What our body really needs to work optimally and what we consume, or allow to enter our biology, are different. The pendulum has swung from home-grown, backyard, with some trust in the food source to only a glimpse of understanding of the complex food system, and a denial of the uncaring and unloving methods we employ. Most don’t know where the food comes from nor how it’s raised or made. Can we begin to swing that pendulum back? Can we begin to take back some of the delicious and nutritious food that energizes us in a more sustained fashion? Are we ready to feed our children what we know has been cared for and loved, as much as we care for and love our own children?
Bad habits do die hard, yet, I am confident we can take back our kitchens. See you Wednesday, December 10, 6-8 p.m., at the Mount Shasta library, as we continue our efforts to bring year-round, local, seasonal, farm-to-table food to our families. For more information, go to food.mountshastacommons.org.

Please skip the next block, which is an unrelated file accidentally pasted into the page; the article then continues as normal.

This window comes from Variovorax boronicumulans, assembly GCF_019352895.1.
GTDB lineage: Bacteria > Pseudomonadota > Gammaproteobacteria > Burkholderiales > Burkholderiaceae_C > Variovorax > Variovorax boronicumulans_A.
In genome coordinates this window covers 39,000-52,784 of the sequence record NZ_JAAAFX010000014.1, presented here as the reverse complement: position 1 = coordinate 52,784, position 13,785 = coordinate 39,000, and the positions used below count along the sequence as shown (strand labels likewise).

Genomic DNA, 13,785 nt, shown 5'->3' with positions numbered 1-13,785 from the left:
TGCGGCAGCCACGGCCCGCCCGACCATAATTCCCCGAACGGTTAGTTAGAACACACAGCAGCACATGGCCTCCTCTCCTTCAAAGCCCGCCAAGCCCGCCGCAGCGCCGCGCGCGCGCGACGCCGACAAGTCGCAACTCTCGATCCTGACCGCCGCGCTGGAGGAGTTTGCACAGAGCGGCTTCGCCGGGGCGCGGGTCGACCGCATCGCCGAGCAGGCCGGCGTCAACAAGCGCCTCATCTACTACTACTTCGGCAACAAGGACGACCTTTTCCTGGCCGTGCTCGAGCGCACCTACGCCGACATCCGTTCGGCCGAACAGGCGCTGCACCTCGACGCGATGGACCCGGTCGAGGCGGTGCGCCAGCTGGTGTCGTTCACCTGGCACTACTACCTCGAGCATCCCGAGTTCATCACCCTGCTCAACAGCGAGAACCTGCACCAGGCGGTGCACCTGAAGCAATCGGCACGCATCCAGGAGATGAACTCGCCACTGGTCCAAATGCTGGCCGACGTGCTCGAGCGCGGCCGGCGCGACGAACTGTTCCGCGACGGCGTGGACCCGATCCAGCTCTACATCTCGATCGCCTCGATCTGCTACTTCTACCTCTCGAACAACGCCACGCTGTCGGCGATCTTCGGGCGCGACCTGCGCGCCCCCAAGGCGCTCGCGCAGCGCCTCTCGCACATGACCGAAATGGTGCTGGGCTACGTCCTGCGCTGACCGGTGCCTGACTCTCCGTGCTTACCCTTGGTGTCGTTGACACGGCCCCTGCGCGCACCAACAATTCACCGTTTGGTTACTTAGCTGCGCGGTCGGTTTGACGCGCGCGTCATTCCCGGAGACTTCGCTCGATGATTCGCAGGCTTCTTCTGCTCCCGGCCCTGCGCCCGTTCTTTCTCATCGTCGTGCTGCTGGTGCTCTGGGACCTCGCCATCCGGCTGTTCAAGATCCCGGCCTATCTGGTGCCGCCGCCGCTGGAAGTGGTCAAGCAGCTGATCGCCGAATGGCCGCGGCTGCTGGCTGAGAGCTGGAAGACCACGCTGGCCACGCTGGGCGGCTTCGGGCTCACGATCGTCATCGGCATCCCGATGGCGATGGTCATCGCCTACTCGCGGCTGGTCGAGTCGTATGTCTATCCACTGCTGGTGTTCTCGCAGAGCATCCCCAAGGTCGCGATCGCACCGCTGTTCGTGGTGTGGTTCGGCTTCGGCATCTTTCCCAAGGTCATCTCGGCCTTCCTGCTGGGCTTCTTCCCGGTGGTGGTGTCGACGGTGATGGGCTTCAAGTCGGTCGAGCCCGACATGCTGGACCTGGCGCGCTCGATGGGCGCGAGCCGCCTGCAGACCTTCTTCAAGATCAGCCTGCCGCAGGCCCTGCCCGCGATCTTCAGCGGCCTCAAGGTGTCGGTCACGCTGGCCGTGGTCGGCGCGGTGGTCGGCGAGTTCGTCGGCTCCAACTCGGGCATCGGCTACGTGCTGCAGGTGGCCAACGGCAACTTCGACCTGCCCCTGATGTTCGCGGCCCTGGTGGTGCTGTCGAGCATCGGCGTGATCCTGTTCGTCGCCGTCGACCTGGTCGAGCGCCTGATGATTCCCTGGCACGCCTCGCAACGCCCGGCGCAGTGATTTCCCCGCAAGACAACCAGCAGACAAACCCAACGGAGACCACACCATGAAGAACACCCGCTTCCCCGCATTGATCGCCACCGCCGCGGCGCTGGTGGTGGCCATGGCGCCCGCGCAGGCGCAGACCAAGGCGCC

By Barbara Wagner We love our children and want what is best for them, right? We go to work to earn money so we can buy the things that will make our children happy: a Nexus 6 cell phone, a pair of custom-designed tennis shoes, an allowance, and hopefully, an inheritance. Yes, we are busy seeing to the needs of family. Yet, are we doing enough? Are we missing perhaps something too obvious to see? Our biology. Just two generations ago, we were so devoted to family, we cooked in our kitchens, family meals, that included food from our garden; we sat around the table, and enjoyed each other’s company. Our food was sourced from suppliers that we at least thought we knew and trusted, if not directly, then perhaps by name. Our government assured us that we were making the right nutritional choices for ourselves. In the interim, we were introduced to Betty Crocker (not an actual person), who convinced us that easier was better; that quick, convenience food served the family. We were convinced, through marketing efforts, that white flour and white sugar were more pure and clean, and therefore superior to their dark equivalents. This catered to our puritanical roots, and we bought it. Now, trucks arrive with vast quantities of all sorts of pre-packaged, processed, factory-made food, and we eat it. We are addicted to sugar and caffeine, and we love the taste of salty foods. We choose instant gratification over long-term sustenance. Eating is the pleasure that comes from sugar and salt. We are addicts! Yet, that satisfaction is short-lived, and within hours, we are ready for another “fix.” The truth is many of our food choices have been largely unconscious. We shop from stores birthed from the free market system, and buy what the commercials tell us (and our children) to buy. According to the October 20, 2014, Time article, How to Eat Now, “16% of men and 13% of women ages 20 to 39 eat pizza every single day. The top source of calories for the rest of us is baked goods, followed by chicken, sugar-sweetened beverages, alcohol, and, yes, pizza. Welcome to the Standard American Diet, which is often referred to as SAD, because it is.” What our body really needs to work optimally and what we consume, or allow to enter our biology, are different. The pendulum has swung from home-grown, backyard, with some trust in the food source to only a glimpse of understanding of the complex food system, and a denial of the uncaring and unloving methods we employ. Most don’t know where the food comes from nor how it’s raised or made. Can we begin to swing that pendulum back? Can we begin to take back some of the delicious and nutritious food that energizes us in a more sustained fashion? Are we ready to feed our children what we know has been cared for and loved, as much as we care for and love our own children? Bad habits do die hard, yet, I am confident we can take back our kitchens. See you Wednesday, December 10, 6-8 p.m., at the Mount Shasta library, as we continue our efforts to bring year-round, local, seasonal, farm-to-table food to our families. For more information, go to food.mountshastacommons.org.